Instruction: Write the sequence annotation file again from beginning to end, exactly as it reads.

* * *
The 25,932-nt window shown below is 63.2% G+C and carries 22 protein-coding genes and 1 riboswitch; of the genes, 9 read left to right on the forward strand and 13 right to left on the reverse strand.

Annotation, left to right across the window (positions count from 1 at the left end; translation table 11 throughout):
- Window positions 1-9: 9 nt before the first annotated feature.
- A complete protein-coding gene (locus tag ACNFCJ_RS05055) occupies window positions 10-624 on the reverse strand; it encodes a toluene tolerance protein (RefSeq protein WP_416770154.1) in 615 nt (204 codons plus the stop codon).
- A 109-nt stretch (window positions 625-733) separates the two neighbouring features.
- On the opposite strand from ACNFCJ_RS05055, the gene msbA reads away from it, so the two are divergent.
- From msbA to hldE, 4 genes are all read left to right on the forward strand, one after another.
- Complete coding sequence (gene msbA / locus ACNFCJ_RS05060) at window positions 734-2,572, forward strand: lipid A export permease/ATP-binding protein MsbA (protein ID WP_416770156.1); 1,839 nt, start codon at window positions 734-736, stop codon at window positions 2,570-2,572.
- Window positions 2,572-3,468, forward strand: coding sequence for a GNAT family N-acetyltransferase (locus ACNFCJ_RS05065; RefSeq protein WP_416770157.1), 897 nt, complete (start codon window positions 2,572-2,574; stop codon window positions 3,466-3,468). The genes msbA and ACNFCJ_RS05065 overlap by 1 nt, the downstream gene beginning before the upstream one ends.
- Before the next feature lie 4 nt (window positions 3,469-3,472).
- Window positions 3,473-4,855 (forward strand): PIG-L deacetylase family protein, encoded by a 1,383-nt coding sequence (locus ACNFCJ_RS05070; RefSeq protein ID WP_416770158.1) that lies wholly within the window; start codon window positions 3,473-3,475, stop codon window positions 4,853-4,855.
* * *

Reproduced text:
The 25,932-nt window shown below is 63.2% G+C and carries 22 protein-coding genes and 1 riboswitch; of the genes, 9 read left to right on the forward strand and 13 right to left on the reverse strand.

Annotation, left to right across the window (positions count from 1 at the left end; translation table 11 throughout):
- Window positions 1-9: 9 nt before the first annotated feature.
- A complete protein-coding gene (locus tag ACNFCJ_RS05055) occupies window positions 10-624 on the reverse strand; it encodes a toluene tolerance protein (RefSeq protein WP_416770154.1) in 615 nt (204 codons plus the stop codon).
- A 109-nt stretch (window positions 625-733) separates the two neighbouring features.
- On the opposite strand from ACNFCJ_RS05055, the gene msbA reads away from it, so the two are divergent.
- From msbA to hldE, 4 genes are all read left to right on the forward strand, one after another.
- Complete coding sequence (gene msbA / locus ACNFCJ_RS05060) at window positions 734-2,572, forward strand: lipid A export permease/ATP-binding protein MsbA (protein ID WP_416770156.1); 1,839 nt, start codon at window positions 734-736, stop codon at window positions 2,570-2,572.
- Window positions 2,572-3,468, forward strand: coding sequence for a GNAT family N-acetyltransferase (locus ACNFCJ_RS05065; RefSeq protein WP_416770157.1), 897 nt, complete (start codon window positions 2,572-2,574; stop codon window positions 3,466-3,468). The genes msbA and ACNFCJ_RS05065 overlap by 1 nt, the downstream gene beginning before the upstream one ends.
- Before the next feature lie 4 nt (window positions 3,469-3,472).
- Window positions 3,473-4,855 (forward strand): PIG-L deacetylase family protein, encoded by a 1,383-nt coding sequence (locus ACNFCJ_RS05070; RefSeq protein ID WP_416770158.1) that lies wholly within the window; start codon window positions 3,473-3,475, stop codon window positions 4,853-4,855.